Saving Westwood One and Network Radio

Who would have thought that Westwood One (NYSE: WON) would be in penny stock range, and near de-listing? It’s a shame, as it was once a terribly innovative company; in 2005 its stock was at around $25. It still commands star power. Above, a Paris Hilton interview with Westwood One at the MTV Video Music Awards, which Westwood airs on radio. Note the blue Westwood One brand information on the microphone. Good logo, eh?

Westwood One was formed in 1976 by Norm Pattiz, who created a syndicated Motown radio show. The show took off, and he began syndicating other shows, including Dr. Demento. The network grew, and eventually took over operations for CBS Radio, NBC Radio as well as created dozens of syndicated radio programs. Best known? Its Westwood One rock concerts, which for years were a staple on AOR radio stations. It now syndicates Bill O’Reilly and Dennis Miller, among others.

At BrandlandUSA, we present some advice for Rod Sherwood, the network’s fourth president, who has recently taken over. Sherwood arrives at a hard time for Westwood, as a number of folks have tried to revive Westwood, and failed. For instance, Peter Kosann tried to revive the company in 2006 with big talent (Adam Corolla, Jim Cramer) and staff cuts. Nice try, but companies in duress should not be adding high-priced talent and cutting bench strength. Instead, they need to think like entrepreneurs and find new and sustainable low-cost programming sources. (Think Scholastic and Harry Potter.)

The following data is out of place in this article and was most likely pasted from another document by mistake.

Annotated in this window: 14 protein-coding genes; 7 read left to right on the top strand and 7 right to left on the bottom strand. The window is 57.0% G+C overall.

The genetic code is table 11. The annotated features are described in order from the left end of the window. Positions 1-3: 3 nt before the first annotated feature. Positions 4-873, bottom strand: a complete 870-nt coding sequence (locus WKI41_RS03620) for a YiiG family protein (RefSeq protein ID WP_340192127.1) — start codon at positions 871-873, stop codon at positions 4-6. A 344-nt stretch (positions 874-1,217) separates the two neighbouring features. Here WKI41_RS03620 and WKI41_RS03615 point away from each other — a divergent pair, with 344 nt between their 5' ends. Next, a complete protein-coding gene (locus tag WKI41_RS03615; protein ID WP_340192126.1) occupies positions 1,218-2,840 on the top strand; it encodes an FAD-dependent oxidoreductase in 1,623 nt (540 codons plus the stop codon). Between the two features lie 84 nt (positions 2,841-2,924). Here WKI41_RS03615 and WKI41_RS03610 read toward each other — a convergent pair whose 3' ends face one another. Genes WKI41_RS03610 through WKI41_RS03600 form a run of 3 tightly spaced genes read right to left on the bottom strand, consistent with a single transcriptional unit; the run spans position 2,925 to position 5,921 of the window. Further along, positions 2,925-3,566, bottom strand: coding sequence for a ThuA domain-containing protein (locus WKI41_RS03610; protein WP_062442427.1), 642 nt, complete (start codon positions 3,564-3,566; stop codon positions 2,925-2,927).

Westwood needs some hits. But a hit doesn’t come when you are trying for a hit. A hit comes when the stars align, and the only way to align stars is to survey the ENTIRE sky, night after night.

The good news is that when companies fall to pieces, opportunities open up. Staff and management are willing to try new things. It is time again for network radio to be reinvented, and Westwood is in a unique position to make these innovations happen. There is a lot of share value to be unlocked, if the problems can be solved.

What to do?

  1. Carve a different identity for each of its radio networks. Each network should have a different identity. NBC Radio should have a consistent group of programs, as should CBS Radio, CNN Radio and Mutual Radio, which needs to be brought back. For instance, CBS might concentrate on radio news and the CBS legacy in international reporting. NBC might concentrate on comedy programs. Mutual (see item number four) might build on talk. With all of the programming from Westwood that is available, begin to organize programs according to network. Right now, the network radio idea is largely dead, and shows all exist as “networks” all their own.